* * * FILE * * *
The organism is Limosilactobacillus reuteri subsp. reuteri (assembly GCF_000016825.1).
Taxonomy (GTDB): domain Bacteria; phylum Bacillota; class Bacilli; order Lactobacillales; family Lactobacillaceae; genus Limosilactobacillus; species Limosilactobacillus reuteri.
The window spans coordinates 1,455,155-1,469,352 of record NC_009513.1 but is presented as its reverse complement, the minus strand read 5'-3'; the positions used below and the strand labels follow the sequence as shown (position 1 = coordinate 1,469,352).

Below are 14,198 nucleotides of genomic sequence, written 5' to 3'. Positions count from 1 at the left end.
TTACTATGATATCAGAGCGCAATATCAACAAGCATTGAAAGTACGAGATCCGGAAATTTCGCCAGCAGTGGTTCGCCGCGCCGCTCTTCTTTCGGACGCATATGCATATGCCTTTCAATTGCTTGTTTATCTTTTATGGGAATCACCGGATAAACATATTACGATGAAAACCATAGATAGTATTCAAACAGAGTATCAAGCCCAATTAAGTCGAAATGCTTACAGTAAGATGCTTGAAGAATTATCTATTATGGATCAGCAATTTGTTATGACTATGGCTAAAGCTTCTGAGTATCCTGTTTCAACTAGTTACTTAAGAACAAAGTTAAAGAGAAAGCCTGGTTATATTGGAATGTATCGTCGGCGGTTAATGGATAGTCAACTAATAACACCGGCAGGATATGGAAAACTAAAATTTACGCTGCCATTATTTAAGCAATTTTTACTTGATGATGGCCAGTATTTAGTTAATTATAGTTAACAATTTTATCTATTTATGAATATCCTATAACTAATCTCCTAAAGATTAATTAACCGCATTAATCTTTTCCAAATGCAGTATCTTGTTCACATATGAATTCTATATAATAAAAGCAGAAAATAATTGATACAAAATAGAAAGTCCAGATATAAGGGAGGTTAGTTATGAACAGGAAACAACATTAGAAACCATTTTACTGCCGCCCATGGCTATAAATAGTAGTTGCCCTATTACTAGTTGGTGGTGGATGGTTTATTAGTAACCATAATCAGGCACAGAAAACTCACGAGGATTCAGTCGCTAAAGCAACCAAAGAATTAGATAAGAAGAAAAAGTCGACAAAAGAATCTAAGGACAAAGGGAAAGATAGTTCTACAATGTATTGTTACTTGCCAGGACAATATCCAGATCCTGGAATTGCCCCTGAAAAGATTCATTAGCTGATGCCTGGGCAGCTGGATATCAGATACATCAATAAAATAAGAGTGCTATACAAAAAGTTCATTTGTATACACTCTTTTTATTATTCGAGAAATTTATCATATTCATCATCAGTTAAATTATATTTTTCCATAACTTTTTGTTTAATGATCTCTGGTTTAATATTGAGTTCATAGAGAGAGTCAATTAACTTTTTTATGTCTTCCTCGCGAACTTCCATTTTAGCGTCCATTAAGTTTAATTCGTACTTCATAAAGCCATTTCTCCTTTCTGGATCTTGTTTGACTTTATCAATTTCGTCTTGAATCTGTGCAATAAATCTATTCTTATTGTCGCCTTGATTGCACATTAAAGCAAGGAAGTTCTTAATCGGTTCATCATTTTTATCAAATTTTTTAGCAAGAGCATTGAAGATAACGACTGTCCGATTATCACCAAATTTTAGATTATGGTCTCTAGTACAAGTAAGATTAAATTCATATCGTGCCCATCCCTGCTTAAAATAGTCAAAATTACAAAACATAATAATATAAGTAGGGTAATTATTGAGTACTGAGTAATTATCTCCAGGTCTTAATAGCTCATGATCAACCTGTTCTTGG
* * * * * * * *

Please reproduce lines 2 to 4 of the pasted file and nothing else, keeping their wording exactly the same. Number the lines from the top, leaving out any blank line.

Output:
Taxonomy (GTDB): domain Bacteria; phylum Bacillota; class Bacilli; order Lactobacillales; family Lactobacillaceae; genus Limosilactobacillus; species Limosilactobacillus reuteri.
The window spans coordinates 1,455,155-1,469,352 of record NC_009513.1 but is presented as its reverse complement, the minus strand read 5'-3'; the positions used below and the strand labels follow the sequence as shown (position 1 = coordinate 1,469,352).

Below are 14,198 nucleotides of genomic sequence, written 5' to 3'. Positions count from 1 at the left end.